Posts tagged life
on new york
[photo credit: the blue hour]
After one official month of residency, some observations:
- You’ll start to appreciate life’s tiny victories, such as riding the subway without spilling coffee on yourself and finally learning the difference between “Avenues” and “Streets.”
- You’ll see beauty everywhere - in people, places and shiny things - but that means your eyes work a bit harder to notice details that you might otherwise have missed or ignored. This adjustment in sight is invaluable.
- You’ll make the naive mistake of believing that you can orchestrate a quick trip to Trader Joe’s. Hahahaha. You’ll be wrong.
- You’ll make many concessions on living spaces in return for a prime location that’s in walking distance to a park, a gay bar and/or a Korean taco restaurant.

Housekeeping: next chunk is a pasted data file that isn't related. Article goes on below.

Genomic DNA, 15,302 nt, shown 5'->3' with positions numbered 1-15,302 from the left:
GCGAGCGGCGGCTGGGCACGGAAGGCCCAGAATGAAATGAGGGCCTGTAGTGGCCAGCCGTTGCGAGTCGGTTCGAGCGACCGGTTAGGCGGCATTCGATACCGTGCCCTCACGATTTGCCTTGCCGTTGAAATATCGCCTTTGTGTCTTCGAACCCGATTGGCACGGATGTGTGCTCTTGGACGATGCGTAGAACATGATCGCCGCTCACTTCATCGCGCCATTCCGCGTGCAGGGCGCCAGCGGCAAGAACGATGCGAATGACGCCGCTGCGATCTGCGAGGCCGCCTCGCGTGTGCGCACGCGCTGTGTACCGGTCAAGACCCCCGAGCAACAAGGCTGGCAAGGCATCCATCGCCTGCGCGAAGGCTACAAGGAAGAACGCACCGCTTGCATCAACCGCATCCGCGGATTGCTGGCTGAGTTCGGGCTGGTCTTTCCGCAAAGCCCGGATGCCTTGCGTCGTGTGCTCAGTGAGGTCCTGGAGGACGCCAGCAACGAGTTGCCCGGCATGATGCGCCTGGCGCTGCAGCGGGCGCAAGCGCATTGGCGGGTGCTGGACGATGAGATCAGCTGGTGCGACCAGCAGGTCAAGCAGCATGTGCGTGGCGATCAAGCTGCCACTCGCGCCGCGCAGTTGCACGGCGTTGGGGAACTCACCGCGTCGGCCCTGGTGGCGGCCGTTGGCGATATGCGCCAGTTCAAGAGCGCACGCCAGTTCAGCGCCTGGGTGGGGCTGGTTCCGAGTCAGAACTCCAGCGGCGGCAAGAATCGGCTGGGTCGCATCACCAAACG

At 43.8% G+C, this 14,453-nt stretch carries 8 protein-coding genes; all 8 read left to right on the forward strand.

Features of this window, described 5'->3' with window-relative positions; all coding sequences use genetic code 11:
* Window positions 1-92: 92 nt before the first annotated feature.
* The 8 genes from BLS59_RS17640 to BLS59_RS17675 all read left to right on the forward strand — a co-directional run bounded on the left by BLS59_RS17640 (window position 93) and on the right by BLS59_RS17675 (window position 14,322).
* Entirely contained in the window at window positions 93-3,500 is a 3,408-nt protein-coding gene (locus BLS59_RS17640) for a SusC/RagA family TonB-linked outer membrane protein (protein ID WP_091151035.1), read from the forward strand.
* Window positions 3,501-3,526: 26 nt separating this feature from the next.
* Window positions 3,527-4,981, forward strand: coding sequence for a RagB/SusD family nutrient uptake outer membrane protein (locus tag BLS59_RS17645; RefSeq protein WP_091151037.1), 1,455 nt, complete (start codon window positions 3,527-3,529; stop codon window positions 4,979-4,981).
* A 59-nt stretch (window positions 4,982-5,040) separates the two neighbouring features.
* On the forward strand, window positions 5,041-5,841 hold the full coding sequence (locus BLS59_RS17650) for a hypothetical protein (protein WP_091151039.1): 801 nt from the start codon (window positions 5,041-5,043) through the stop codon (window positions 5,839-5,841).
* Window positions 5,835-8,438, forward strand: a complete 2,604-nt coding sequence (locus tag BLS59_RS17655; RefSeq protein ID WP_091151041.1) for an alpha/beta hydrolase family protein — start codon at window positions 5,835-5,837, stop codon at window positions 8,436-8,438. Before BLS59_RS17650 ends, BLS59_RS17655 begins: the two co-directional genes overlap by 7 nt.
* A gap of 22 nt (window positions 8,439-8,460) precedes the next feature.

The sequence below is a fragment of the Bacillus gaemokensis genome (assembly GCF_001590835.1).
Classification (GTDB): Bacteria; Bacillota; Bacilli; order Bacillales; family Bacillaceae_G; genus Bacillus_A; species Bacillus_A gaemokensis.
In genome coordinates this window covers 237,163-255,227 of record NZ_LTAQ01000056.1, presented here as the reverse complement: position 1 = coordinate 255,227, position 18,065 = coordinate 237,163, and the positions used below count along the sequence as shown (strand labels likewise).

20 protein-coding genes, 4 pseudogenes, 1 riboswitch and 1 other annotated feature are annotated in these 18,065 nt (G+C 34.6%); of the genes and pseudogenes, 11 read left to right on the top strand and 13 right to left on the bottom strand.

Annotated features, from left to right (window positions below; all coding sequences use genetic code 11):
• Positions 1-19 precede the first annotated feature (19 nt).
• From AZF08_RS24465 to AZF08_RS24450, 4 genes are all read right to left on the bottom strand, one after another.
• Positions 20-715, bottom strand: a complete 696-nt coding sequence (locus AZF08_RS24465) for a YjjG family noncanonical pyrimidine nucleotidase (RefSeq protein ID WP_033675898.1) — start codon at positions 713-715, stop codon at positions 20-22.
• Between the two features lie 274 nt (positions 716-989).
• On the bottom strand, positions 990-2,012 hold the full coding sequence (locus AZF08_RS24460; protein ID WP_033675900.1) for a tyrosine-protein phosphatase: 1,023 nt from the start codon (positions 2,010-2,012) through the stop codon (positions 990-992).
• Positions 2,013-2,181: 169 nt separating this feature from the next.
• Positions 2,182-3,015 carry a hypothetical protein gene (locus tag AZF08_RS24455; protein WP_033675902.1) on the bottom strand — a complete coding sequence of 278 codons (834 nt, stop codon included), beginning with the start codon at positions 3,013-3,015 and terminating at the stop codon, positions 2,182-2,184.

- You’ll meet many people, and some of them will even be fun and cool, but you’ll spend most of your time with your nearby 24-hour deli.
- You’ll stuff your face with $2.50 falafel from that place in the East Village at 4 a.m., but your stomach will shame you five hours later.
- You’ll learn about “donation based” yoga that doesn’t limit the number of people who can practice in one room. Related: You’ll become more tolerant of random feet in your face.
- You’ll realize that now that you’re here, you can’t live anywhere else. Seriously. New York City has ruined you for other men.
the young and the restless
I can’t say that I’m not scared.
The truth is, I’ve invested a lot of time and money and energy in this town. The very idea of starting over somewhere new is terrifying. I have friends here. I like my neighborhood. I have a favorite bar, coffeeshop, and brunch spot. Did I mention there’s some great yoga? What’s equally terrifying is the thought of moving back in with my well-meaning, but far-too-different-than-me parents. Would they even take me back? We get along just fine … when there’s some distance between us. When we’re under the same roof, our patience wears a little thinner and our voices get a little louder.
Yet I remain somewhat excited / hopeful / optimistic. Maybe it’s because I know I’ll probably be okay no matter what happens. I just wish that in my lexicon “okay” meant something a little more comforting than “not homeless.”
Hi September. Let’s do this.